Faithful followers of this space know I love to read. In the absence of intentional reading material, I read product labels, signs, instruction manuals. Sick.
Because reading is my default behaviour I’ve never resolved to encourage or improve my practice. Though I do have aspirational reading lists: The Top 50, The Master List, 501 Must-Read Books. But then I copied someone’s resolution to read sixty books in 2016; only five books a month or slightly more than one a week. No problemo. Besides a girl needs a resolutions win whenever, however she can.
Today I finished my third book of the year. Elizabeth Gilbert’s Big Magic is a single-sitting wonder. That is not to say it is fluffy. I had misgivings at the time of purchase; didn’t know if it had enough substance to warrant my investment of time and money.
My doubts were unfounded. Gilbert’s style is straightforward, conversational, funny. Her tone is that of a loving parent: wise advice delivered in either gentle encouragement or stark bluntness.
Here’s how she breaks the Big Magic of creativity down:
Courage: The creative life is a bigger, brighter, happier, more interesting life. To live it fully requires courage. don’t fight to keep your fears or limitations alive. Do exactly what you most dread. Understand that Fear will be there when you and Creativity head off on your road trip. Fear can have a seat and a voice but it sure as hell can’t touch the radio, make suggestions, or even think of driving.
Enchantment: According to Gilbert ideas are a life form with a consciousness and a will. However, the only way they can manifest is with an available, willing human partner. If you say no, it will find another who will say yes. Saying yes fully, humbly, and joyfully starts the adventure.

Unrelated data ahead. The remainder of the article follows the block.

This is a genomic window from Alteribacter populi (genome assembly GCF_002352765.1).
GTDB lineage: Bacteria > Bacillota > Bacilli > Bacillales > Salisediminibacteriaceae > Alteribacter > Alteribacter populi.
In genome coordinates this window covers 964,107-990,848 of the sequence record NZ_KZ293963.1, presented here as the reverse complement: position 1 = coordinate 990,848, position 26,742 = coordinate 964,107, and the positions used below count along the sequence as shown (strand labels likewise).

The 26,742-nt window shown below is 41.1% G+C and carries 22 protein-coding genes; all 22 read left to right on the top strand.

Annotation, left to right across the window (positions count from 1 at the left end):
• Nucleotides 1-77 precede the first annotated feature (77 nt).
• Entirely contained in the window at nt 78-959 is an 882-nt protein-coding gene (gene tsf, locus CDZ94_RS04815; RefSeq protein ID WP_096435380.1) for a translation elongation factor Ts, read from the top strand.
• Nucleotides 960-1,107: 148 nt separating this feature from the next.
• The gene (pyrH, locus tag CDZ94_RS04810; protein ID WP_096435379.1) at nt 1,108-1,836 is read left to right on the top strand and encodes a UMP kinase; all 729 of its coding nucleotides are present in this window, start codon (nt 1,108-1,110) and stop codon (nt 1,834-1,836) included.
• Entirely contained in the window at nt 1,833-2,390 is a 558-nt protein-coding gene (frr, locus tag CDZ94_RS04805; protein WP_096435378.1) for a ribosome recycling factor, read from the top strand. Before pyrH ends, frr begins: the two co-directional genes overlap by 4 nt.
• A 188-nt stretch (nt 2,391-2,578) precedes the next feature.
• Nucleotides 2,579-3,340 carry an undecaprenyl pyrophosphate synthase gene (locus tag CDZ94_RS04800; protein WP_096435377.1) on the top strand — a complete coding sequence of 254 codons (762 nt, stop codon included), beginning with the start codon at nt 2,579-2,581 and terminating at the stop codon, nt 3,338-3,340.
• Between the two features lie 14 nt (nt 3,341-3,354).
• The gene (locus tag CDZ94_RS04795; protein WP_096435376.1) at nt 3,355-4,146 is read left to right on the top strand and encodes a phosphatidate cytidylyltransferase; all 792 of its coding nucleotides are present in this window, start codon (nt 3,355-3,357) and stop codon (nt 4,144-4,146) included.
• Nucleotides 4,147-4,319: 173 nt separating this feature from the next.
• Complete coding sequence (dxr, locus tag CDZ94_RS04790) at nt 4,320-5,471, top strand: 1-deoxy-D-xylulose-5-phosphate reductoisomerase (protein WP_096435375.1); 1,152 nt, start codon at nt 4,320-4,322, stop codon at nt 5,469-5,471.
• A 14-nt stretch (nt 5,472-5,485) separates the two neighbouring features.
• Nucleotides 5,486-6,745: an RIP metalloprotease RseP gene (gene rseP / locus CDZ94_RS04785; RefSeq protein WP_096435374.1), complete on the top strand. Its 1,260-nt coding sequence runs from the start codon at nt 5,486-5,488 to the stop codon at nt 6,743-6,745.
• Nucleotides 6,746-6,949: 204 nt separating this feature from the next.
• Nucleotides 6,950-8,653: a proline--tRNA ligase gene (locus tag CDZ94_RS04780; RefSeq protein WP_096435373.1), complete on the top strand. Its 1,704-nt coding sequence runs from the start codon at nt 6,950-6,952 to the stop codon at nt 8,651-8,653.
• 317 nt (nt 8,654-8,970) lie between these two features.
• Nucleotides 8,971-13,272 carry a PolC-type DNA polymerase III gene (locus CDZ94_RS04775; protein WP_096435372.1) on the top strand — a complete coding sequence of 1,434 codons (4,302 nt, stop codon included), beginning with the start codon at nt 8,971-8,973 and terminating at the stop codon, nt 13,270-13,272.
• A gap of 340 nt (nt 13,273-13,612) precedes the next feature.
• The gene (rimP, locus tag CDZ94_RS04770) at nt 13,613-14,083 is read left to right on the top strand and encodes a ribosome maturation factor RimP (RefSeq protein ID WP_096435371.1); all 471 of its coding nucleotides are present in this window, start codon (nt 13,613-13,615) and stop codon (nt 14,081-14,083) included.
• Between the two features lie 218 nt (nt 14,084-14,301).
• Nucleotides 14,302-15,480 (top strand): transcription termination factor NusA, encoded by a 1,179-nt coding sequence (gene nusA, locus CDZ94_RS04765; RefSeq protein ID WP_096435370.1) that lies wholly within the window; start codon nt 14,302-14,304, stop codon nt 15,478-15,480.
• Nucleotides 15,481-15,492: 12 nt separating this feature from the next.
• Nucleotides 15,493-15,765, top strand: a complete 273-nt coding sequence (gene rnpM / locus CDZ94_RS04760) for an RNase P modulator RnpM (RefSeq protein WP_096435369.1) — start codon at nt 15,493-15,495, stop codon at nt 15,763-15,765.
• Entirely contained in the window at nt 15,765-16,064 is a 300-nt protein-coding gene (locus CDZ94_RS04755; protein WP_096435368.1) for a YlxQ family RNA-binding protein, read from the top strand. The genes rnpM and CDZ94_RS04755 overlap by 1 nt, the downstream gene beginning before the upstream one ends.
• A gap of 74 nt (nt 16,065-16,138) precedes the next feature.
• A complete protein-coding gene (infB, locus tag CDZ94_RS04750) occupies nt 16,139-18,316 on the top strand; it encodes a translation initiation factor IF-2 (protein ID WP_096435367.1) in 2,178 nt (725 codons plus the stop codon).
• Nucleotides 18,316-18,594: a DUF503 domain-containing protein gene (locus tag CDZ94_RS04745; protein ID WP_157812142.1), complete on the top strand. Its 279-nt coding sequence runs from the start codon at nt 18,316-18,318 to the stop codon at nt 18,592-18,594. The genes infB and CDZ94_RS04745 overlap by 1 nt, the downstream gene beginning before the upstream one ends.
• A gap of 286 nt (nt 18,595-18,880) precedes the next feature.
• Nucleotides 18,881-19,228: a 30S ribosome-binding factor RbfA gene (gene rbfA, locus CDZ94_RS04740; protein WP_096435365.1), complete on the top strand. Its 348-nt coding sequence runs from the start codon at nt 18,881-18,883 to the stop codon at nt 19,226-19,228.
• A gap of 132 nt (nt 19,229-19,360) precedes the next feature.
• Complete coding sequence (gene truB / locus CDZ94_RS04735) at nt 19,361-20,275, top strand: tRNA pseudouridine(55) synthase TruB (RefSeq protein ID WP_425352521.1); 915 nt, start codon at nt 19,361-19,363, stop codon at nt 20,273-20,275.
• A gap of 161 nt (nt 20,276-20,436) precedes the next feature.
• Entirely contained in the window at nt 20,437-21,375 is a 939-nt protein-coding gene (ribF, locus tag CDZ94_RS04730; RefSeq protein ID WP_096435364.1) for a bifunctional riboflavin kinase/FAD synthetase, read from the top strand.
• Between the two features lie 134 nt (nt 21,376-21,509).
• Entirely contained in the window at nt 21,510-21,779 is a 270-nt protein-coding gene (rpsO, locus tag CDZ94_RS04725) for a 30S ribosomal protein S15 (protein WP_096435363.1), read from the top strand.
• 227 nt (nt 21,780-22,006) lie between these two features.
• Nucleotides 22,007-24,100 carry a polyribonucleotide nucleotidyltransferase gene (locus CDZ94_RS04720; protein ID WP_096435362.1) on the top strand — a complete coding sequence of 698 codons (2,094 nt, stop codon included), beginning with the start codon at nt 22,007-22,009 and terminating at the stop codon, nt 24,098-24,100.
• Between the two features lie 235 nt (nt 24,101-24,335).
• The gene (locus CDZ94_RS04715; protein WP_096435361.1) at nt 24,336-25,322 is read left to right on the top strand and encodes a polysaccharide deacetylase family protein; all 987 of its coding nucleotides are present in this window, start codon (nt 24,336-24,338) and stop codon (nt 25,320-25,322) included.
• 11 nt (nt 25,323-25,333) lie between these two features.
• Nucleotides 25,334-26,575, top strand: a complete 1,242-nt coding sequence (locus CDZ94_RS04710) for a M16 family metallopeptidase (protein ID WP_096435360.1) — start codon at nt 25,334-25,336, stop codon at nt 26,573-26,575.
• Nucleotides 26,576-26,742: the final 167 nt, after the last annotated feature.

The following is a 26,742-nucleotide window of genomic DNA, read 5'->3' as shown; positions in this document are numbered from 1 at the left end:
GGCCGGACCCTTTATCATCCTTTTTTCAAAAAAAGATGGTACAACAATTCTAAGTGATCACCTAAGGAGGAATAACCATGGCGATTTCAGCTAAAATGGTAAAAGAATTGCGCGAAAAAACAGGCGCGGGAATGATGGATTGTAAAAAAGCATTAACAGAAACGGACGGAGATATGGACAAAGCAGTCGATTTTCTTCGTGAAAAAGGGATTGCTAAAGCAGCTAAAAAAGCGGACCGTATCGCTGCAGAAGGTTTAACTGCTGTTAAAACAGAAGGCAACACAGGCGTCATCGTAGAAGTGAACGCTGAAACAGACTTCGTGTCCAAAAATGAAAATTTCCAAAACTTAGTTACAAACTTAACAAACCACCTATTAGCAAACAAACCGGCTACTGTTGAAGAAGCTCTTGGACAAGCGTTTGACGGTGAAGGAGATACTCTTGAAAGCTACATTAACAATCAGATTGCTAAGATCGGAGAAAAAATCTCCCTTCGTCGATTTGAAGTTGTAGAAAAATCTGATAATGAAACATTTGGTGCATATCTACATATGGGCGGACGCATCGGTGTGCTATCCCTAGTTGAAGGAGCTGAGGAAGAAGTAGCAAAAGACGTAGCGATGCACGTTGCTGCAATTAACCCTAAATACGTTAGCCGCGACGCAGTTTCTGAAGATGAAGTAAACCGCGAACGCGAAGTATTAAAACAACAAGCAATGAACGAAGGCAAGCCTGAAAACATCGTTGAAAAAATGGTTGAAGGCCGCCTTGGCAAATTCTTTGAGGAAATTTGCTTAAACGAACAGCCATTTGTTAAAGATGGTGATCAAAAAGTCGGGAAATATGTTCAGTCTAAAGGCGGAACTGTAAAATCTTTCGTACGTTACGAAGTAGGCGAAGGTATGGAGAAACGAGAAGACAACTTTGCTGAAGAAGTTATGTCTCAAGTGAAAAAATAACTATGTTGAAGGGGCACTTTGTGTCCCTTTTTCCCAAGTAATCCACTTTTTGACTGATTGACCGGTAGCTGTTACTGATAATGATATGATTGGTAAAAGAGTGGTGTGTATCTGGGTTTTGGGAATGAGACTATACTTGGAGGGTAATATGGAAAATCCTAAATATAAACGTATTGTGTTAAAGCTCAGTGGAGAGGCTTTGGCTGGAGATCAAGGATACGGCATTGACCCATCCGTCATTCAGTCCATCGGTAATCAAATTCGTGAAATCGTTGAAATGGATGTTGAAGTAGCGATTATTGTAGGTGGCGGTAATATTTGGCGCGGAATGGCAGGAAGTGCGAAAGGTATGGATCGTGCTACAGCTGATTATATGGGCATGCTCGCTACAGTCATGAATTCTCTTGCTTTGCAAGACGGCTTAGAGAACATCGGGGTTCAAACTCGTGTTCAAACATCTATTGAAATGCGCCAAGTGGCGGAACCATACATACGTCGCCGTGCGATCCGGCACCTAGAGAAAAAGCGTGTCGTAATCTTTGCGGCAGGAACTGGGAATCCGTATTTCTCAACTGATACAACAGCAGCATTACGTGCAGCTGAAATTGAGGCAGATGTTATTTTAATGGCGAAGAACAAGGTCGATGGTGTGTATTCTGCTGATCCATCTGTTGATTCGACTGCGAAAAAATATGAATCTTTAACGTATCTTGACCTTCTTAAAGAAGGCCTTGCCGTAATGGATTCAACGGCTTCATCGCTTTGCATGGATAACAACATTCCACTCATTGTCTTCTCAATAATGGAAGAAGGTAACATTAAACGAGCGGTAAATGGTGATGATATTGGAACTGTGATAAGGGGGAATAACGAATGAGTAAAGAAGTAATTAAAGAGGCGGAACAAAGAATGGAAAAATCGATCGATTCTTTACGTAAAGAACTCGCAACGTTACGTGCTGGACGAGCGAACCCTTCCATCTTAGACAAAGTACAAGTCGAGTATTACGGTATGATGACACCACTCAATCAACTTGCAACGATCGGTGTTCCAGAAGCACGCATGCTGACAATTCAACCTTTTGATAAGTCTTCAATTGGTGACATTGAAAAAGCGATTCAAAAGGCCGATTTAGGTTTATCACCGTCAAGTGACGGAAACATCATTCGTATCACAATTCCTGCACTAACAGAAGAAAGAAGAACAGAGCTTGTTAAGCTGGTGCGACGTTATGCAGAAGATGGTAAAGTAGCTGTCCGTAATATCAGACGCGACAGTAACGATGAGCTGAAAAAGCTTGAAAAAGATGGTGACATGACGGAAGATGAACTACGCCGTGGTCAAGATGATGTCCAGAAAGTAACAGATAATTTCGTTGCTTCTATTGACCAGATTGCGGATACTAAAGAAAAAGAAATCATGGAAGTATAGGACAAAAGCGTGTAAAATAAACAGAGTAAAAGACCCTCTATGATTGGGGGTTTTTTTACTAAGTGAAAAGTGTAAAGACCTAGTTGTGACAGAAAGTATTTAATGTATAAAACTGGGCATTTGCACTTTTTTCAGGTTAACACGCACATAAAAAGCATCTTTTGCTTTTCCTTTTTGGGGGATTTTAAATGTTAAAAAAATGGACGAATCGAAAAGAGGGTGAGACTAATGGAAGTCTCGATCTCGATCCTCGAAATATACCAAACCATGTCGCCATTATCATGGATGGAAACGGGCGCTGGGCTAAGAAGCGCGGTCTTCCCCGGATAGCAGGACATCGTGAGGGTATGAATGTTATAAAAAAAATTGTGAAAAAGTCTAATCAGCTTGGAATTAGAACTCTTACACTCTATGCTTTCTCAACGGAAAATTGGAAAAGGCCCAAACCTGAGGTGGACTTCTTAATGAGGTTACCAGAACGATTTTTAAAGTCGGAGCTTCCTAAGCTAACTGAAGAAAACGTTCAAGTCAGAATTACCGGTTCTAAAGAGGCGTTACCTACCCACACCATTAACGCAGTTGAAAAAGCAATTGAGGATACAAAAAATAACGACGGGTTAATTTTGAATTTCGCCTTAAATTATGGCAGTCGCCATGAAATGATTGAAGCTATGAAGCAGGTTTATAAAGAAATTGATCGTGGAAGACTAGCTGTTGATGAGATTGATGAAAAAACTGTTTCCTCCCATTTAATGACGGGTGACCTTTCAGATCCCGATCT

Permission: At heart (if not now, then certainly somewhere in our ancestry) we are all makers. We don’t need anyone’s permission. Live with “the arrogance of belonging” —the notion we are “allowed to have a voice and a vision of your own.” don’t accumulate debt. Quit your bitching. don’t take you or your creativity too seriously.
Persistence: Commit to your creative pursuit without quitting your day job. don’t expect your art to support you, work to support your art. Do this creative thing because you love doing it. Not for fame or fortune or to save the world. Have an affair with your creativity. Forget perfectionism. Because no one is thinking about you and what You’re doing, you are free to do as you wish. Finish.
Trust: Suffering for artistic authenticity is not part of the plan. Madness and the Tortured Artist are not part of the deal. “Work from a place of stubborn gladness.”
Trust that inspiration works with you if you work with it. Work from a place of curiosity not passion. Put your work ?out there.?
Reading a good book is fine. Having it open your mind is incredible, from where I sit.
Hazel Anaka’s first novel is Lucky Dog. Visit her website for more information or follow her on Twitter @anakawrites.